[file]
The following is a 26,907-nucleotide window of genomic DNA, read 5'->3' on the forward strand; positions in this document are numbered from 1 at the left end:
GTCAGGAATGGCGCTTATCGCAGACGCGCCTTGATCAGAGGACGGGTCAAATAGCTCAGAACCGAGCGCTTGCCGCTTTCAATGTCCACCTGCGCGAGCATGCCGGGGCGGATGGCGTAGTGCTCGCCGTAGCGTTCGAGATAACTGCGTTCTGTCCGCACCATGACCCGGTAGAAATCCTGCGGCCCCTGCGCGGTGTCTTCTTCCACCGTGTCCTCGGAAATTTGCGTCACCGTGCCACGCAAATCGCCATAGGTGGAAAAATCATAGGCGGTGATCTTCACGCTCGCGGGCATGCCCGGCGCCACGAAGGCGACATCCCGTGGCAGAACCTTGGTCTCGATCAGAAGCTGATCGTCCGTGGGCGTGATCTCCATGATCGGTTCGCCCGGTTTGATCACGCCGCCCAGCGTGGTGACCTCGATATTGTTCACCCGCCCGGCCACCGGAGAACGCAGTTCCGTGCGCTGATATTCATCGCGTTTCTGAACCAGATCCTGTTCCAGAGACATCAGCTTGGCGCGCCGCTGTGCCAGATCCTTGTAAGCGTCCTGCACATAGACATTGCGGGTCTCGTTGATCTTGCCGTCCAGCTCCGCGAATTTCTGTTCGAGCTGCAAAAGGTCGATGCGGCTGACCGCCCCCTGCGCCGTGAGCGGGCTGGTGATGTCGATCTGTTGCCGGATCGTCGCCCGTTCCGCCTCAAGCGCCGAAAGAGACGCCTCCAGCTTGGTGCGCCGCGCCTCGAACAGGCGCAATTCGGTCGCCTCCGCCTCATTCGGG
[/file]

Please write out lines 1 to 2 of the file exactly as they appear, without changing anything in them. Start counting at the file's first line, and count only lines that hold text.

The following is a 26,907-nucleotide window of genomic DNA, read 5'->3' on the forward strand; positions in this document are numbered from 1 at the left end:
GTCAGGAATGGCGCTTATCGCAGACGCGCCTTGATCAGAGGACGGGTCAAATAGCTCAGAACCGAGCGCTTGCCGCTTTCAATGTCCACCTGCGCGAGCATGCCGGGGCGGATGGCGTAGTGCTCGCCGTAGCGTTCGAGATAACTGCGTTCTGTCCGCACCATGACCCGGTAGAAATCCTGCGGCCCCTGCGCGGTGTCTTCTTCCACCGTGTCCTCGGAAATTTGCGTCACCGTGCCACGCAAATCGCCATAGGTGGAAAAATCATAGGCGGTGATCTTCACGCTCGCGGGCATGCCCGGCGCCACGAAGGCGACATCCCGTGGCAGAACCTTGGTCTCGATCAGAAGCTGATCGTCCGTGGGCGTGATCTCCATGATCGGTTCGCCCGGTTTGATCACGCCGCCCAGCGTGGTGACCTCGATATTGTTCACCCGCCCGGCCACCGGAGAACGCAGTTCCGTGCGCTGATATTCATCGCGTTTCTGAACCAGATCCTGTTCCAGAGACATCAGCTTGGCGCGCCGCTGTGCCAGATCCTTGTAAGCGTCCTGCACATAGACATTGCGGGTCTCGTTGATCTTGCCGTCCAGCTCCGCGAATTTCTGTTCGAGCTGCAAAAGGTCGATGCGGCTGACCGCCCCCTGCGCCGTGAGCGGGCTGGTGATGTCGATCTGTTGCCGGATCGTCGCCCGTTCCGCCTCAAGCGCCGAAAGAGACGCCTCCAGCTTGGTGCGCCGCGCCTCGAACAGGCGCAATTCGGTCGCCTCCGCCTCATTCGGG